Preprints
https://doi.org/10.5194/egusphere-2023-2881
https://doi.org/10.5194/egusphere-2023-2881
18 Dec 2023
 | 18 Dec 2023

Brief Communication: Antarctic sea ice loss brings observed trends into agreement with climate models

Caroline R. Holmes, Thomas J. Bracegirdle, Paul R. Holland, Julienne Stroeve, and Jeremy Wilkinson

Abstract. Most climate models do not reproduce the 1979–2014 increase in Antarctic sea ice cover. This was a contributing factor in successive Intergovernmental Panel on Climate Change (IPCC) reports allocating low confidence to model projections of sea ice over the 21st century. We show that recent rapid declines bring observed sea ice area trends into line with the models. This implies that projections of substantial future Antarctic sea ice loss may be more reliable than previously thought, with substantial implications for the evolution of the Southern Hemisphere climate.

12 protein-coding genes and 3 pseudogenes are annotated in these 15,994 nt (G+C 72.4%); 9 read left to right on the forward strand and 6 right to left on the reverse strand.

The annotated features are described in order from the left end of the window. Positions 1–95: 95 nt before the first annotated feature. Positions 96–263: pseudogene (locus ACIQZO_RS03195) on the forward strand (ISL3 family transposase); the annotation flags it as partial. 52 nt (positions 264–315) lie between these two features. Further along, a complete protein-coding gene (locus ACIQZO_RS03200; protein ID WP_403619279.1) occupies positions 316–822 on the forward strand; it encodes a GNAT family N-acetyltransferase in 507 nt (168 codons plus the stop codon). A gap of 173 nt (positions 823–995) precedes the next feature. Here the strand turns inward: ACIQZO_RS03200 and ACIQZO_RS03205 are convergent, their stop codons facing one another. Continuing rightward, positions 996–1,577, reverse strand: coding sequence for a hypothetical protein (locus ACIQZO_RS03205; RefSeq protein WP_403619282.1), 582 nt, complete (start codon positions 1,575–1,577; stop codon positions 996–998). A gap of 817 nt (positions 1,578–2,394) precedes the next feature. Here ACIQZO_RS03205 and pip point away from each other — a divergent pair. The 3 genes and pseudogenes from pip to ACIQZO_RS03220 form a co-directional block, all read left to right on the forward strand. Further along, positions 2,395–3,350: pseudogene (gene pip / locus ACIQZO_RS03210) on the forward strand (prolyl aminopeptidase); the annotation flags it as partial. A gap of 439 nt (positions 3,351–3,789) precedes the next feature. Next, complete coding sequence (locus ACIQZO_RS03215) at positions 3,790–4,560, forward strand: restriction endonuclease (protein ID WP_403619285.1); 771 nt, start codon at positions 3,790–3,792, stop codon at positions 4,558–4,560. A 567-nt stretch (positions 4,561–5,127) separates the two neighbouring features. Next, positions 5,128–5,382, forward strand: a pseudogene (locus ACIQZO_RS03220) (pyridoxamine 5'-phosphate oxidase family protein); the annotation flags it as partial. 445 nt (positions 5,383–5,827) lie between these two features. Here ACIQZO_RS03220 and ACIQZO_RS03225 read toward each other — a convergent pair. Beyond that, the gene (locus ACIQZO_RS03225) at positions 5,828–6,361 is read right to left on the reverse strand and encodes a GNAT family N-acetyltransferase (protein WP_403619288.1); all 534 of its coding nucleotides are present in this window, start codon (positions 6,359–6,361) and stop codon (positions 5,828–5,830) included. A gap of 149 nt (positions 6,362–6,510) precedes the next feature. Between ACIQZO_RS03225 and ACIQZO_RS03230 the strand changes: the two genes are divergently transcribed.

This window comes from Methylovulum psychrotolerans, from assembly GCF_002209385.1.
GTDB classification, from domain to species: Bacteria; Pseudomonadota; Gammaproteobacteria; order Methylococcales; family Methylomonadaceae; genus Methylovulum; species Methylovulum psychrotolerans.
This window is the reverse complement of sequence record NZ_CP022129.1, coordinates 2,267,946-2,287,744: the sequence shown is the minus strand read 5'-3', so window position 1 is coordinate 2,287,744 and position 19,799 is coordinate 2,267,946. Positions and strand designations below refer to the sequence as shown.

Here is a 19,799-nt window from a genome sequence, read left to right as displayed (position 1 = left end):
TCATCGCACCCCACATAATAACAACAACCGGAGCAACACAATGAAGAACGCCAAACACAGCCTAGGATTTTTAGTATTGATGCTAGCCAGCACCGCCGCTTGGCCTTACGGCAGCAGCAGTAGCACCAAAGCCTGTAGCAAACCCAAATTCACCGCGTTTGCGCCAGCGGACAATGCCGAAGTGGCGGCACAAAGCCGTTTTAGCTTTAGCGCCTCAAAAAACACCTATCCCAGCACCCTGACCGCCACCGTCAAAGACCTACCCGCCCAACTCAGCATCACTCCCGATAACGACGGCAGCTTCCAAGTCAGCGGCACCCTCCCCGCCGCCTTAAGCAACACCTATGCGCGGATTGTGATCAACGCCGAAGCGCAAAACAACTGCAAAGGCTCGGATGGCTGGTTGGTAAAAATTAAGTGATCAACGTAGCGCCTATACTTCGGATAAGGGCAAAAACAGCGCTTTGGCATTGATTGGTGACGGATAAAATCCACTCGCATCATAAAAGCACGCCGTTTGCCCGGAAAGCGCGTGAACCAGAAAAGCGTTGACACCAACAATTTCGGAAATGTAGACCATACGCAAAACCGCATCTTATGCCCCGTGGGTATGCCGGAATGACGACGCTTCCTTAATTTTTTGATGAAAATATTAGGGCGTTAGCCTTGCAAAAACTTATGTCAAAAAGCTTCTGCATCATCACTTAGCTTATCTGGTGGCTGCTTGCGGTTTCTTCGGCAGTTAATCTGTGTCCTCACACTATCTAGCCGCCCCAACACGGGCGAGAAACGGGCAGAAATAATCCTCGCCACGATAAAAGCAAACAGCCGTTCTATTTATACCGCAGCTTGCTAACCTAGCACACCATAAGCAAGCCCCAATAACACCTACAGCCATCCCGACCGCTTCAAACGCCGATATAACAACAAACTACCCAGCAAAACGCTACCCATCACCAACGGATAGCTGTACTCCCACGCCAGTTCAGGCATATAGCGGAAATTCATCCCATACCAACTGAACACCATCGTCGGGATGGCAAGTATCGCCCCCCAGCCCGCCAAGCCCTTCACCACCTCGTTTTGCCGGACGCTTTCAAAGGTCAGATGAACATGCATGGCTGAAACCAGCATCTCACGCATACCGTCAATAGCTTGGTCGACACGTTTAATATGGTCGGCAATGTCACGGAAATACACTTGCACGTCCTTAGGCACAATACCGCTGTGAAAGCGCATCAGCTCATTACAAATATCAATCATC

Caroline R. Holmes, Thomas J. Bracegirdle, Paul R. Holland, Julienne Stroeve, and Jeremy Wilkinson

Status: final response (author comments only)

Comment types: AC – author | RC – referee | CC – community | EC – editor | CEC – chief editor | : Report abuse
  • RC1: 'Comment on egusphere-2023-2881', William Hobbs, 20 Dec 2023
  • RC2: 'Comment on egusphere-2023-2881', Anonymous Referee #2, 20 Dec 2023
  • RC3: 'Comment on egusphere-2023-2881', Anonymous Referee #3, 24 Dec 2023
Caroline R. Holmes, Thomas J. Bracegirdle, Paul R. Holland, Julienne Stroeve, and Jeremy Wilkinson
Caroline R. Holmes, Thomas J. Bracegirdle, Paul R. Holland, Julienne Stroeve, and Jeremy Wilkinson

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Short summary
Until recently, observed Antarctic sea ice was increasing, while in contrast numerical climate models simulated a decrease over the same period (1979–2014). This apparent mismatch was one reason for low confidence in model projections of large 21st century sea ice loss and related aspects of Southern Hemisphere climate. Here we show that, with the inclusion of several low Antarctic sea ice years (notably 2017, 2022 and 2023), we can no longer conclude that modelled and observed trends differ.